As we noted in a recent post, pediatricians have reported that there was a rise in serious physical abuse cases during the last recession. In a USA Today article, Dr. Lori Frasier, chief of child abuse pediatrics at Penn State Children’s Hospital, said she is worried about what’s to come in 2020 because of what’s happened in the past. According to Dr. Frasier, “We were all seeing a lot of shaken baby syndrome” in 2008 during economic stress.
What is “Shaken Baby Syndrome?”
Shaken Baby Syndrome (SBS) refers to a hypothesis that emerged in the 1970s: violently shaking an infant could cause serious brain injury without causing any marks on the outside of the head or any injury to the neck. SBS, according to the hypothesis, should be diagnosed whenever doctors found a “triad” of medical conditions:
- Subdural hemorrhage (brain bleed)
- Retinal hemorrhage (eye bleed)
- Encephalopathy (brain damage)
The only exception, according to the hypothesis, was when there was reason to believe the child had suffered a very forceful accident, such as a car crash or a fall from an upper-story window. The belief is that violent shaking causes rapid back-and-forth movement of the brain inside the skull, producing these injuries.
However, as noted by the California Innocence Project, SBS has never been scientifically validated, and one of the oldest medical assessment organizations in the world published findings in 2016 that SBS evidence is “insufficient” and unreliable.
In a 2012 article, law professor Keith A. Findley discussed the biomechanical studies and medical and legal literature that called into question whether the theories underlying SBS were sound. As a result of these studies, many doctors began to speak instead of “abusive head trauma” (AHT). AHT refers to any abusively-inflicted injury to the head, whether due to shaking, hitting, throwing the child onto the floor, or something else. However, this is little more than rebranding. Even Norman Guthkelch, the originator of the SBS hypothesis, has said that both SBS and AHT are “simply hypotheses, not proven medical or scientific facts.”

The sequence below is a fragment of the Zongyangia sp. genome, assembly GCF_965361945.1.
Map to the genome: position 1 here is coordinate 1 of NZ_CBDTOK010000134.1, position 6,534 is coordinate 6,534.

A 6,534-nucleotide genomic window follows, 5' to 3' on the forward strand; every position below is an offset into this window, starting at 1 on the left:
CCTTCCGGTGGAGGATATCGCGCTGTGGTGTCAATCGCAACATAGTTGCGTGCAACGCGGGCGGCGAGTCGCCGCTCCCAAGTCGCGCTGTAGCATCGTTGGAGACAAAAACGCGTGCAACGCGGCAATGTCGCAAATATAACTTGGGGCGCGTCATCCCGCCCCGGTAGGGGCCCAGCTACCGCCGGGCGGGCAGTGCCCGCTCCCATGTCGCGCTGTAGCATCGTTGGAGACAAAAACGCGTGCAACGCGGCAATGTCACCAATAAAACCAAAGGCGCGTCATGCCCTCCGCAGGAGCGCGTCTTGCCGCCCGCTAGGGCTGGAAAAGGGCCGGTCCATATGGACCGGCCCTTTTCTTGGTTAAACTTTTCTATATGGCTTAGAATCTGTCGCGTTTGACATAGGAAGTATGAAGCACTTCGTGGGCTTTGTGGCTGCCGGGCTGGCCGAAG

The remarkable and troubling part of either an SBS diagnosis or an AHT diagnosis is that it doesn’t require doctors to identify the mechanism of injury (how the injury actually occurred) and yet still allows them to conclude it resulted from child abuse.
Kids Taking Care of Kids
While it is possible that incidents of child abuse will increase in the wake of the pandemic and resulting recession, as noted in the USA Today article, it’s also possible children will be seriously injured for another reason: 11- to 16-year-old kids may be taking care of younger siblings during the pandemic because parents continue to work and child care options are few.
Perils of Distracted Parenting
The reality is that parents are being called upon to be caregivers, teachers, and employees, all at the same time. They are being pulled in many different directions and are more distracted than ever. Distracted parenting increases the likelihood of accidents, particularly if there are young children in the home.
However, there is a danger that simply because doctors are expecting to see more cases of AHT, when they encounter children with head trauma, they’ll be more suspicious of caregivers and perhaps less likely to believe that these types of injuries are accidental.
Remember, the emergence of AHT as a diagnosis has effectively eliminated the need, in the opinion of some doctors and some prosecutors, to determine the mechanism of injury. The triad is observed, so, absent an acceptable explanation, AHT must be the cause, and we need not figure out just what happened to the child.
Fortunately, there are some physicians who don’t accept the theories of child abuse physicians that certain injuries can only result from violent physical child abuse and are willing to testify on behalf of defendants facing allegations of SBS or AHT.
If you are facing accusations of child abuse or are being investigated by Child Protective Services, the Marshall Defense Firm is here to help. Our experienced, skilled defense attorneys would be happy to discuss the matter with you. Please contact us at 206.202.1633 or firstname.lastname@example.org to schedule a consultation.